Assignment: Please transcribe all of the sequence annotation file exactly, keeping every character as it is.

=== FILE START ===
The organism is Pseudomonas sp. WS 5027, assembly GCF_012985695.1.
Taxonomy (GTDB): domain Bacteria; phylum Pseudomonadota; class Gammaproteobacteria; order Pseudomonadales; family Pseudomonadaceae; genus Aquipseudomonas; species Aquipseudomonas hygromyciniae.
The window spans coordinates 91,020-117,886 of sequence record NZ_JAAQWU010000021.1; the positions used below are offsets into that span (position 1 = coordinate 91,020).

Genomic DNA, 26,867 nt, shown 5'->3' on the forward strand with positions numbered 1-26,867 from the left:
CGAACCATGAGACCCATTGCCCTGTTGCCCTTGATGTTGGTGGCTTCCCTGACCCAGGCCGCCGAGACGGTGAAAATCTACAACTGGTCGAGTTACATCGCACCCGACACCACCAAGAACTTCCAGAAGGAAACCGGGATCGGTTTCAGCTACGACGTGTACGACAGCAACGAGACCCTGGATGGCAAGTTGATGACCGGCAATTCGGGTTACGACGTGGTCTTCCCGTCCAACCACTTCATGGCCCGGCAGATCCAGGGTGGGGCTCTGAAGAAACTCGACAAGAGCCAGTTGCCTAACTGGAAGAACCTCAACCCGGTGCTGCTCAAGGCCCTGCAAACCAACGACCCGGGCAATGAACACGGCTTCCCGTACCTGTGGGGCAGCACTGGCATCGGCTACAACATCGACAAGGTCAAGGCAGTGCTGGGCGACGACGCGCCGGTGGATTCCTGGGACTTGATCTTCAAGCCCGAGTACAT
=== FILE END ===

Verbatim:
The organism is Pseudomonas sp. WS 5027, assembly GCF_012985695.1.
Taxonomy (GTDB): domain Bacteria; phylum Pseudomonadota; class Gammaproteobacteria; order Pseudomonadales; family Pseudomonadaceae; genus Aquipseudomonas; species Aquipseudomonas hygromyciniae.
The window spans coordinates 91,020-117,886 of sequence record NZ_JAAQWU010000021.1; the positions used below are offsets into that span (position 1 = coordinate 91,020).

Genomic DNA, 26,867 nt, shown 5'->3' on the forward strand with positions numbered 1-26,867 from the left:
CGAACCATGAGACCCATTGCCCTGTTGCCCTTGATGTTGGTGGCTTCCCTGACCCAGGCCGCCGAGACGGTGAAAATCTACAACTGGTCGAGTTACATCGCACCCGACACCACCAAGAACTTCCAGAAGGAAACCGGGATCGGTTTCAGCTACGACGTGTACGACAGCAACGAGACCCTGGATGGCAAGTTGATGACCGGCAATTCGGGTTACGACGTGGTCTTCCCGTCCAACCACTTCATGGCCCGGCAGATCCAGGGTGGGGCTCTGAAGAAACTCGACAAGAGCCAGTTGCCTAACTGGAAGAACCTCAACCCGGTGCTGCTCAAGGCCCTGCAAACCAACGACCCGGGCAATGAACACGGCTTCCCGTACCTGTGGGGCAGCACTGGCATCGGCTACAACATCGACAAGGTCAAGGCAGTGCTGGGCGACGACGCGCCGGTGGATTCCTGGGACTTGATCTTCAAGCCCGAGTACAT